Bil’s rating (out of 5): BBB.
USA, 1996. Universal Pictures, Imagine Entertainment, Davis Entertainment. Screenplay by William Goldman, Chris Reese, based on the novel by John Grisham. Cinematography by Ian Baker. Produced by John Davis, Brian Grazer, Ron Howard. Music by Carter Burwell. Production Design by David Brisbin. Costume Design by Tracy Tynan. Film Editing by Mark Warner.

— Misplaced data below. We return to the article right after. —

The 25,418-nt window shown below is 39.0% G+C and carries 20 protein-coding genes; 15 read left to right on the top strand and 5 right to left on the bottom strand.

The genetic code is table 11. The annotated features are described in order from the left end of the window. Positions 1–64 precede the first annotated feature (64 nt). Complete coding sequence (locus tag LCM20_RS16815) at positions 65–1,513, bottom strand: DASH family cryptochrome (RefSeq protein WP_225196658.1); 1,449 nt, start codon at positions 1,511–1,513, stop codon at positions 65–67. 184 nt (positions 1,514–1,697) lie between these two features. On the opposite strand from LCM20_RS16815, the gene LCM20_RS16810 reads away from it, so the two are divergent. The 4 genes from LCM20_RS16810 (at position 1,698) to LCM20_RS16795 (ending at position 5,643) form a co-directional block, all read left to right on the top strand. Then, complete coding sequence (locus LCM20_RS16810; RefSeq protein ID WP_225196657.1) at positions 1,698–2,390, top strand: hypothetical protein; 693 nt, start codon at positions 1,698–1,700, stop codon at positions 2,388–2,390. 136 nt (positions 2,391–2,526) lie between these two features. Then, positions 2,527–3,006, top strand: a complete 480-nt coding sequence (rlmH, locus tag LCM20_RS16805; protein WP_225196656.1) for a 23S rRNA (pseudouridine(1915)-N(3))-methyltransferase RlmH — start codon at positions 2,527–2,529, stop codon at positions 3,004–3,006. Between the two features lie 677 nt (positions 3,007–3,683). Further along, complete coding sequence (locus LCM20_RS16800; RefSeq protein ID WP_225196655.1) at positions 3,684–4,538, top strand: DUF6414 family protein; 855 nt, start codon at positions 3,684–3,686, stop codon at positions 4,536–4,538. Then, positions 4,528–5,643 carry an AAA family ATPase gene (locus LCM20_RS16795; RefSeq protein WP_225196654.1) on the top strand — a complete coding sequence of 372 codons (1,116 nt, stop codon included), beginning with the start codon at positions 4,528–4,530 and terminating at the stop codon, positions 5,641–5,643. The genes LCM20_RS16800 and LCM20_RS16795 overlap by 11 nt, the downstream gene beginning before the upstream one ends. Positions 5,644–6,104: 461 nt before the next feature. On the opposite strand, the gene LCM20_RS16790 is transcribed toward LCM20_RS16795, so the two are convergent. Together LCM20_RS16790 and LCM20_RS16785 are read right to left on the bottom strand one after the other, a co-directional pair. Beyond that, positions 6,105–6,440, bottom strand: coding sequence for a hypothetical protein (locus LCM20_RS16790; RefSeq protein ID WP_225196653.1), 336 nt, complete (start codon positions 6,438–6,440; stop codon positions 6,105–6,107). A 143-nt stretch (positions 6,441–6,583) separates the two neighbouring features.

Routine John Grisham thriller features a weak lead performance by Chris O’Donnell as a green lawyer who goes home to a small southern town to defend his Klansman grandfather (Gene Hackman). Hackman is on death row for having years ago bombed a building that cost the life of two Jewish boys and is now pleading to have his death sentence commuted. While pleading the case, O’Donnell has to deal with the shame that overcomes him for inheriting the legacy of the Klan, while unearthing more family secrets than he bargained on learning about. Faye Dunaway inexplicably plays Hackman’s daughter in this sometimes effective but mostly by-the-numbers thriller that has some nice moments between grandfather and son when they connect, but otherwise is totally predictable.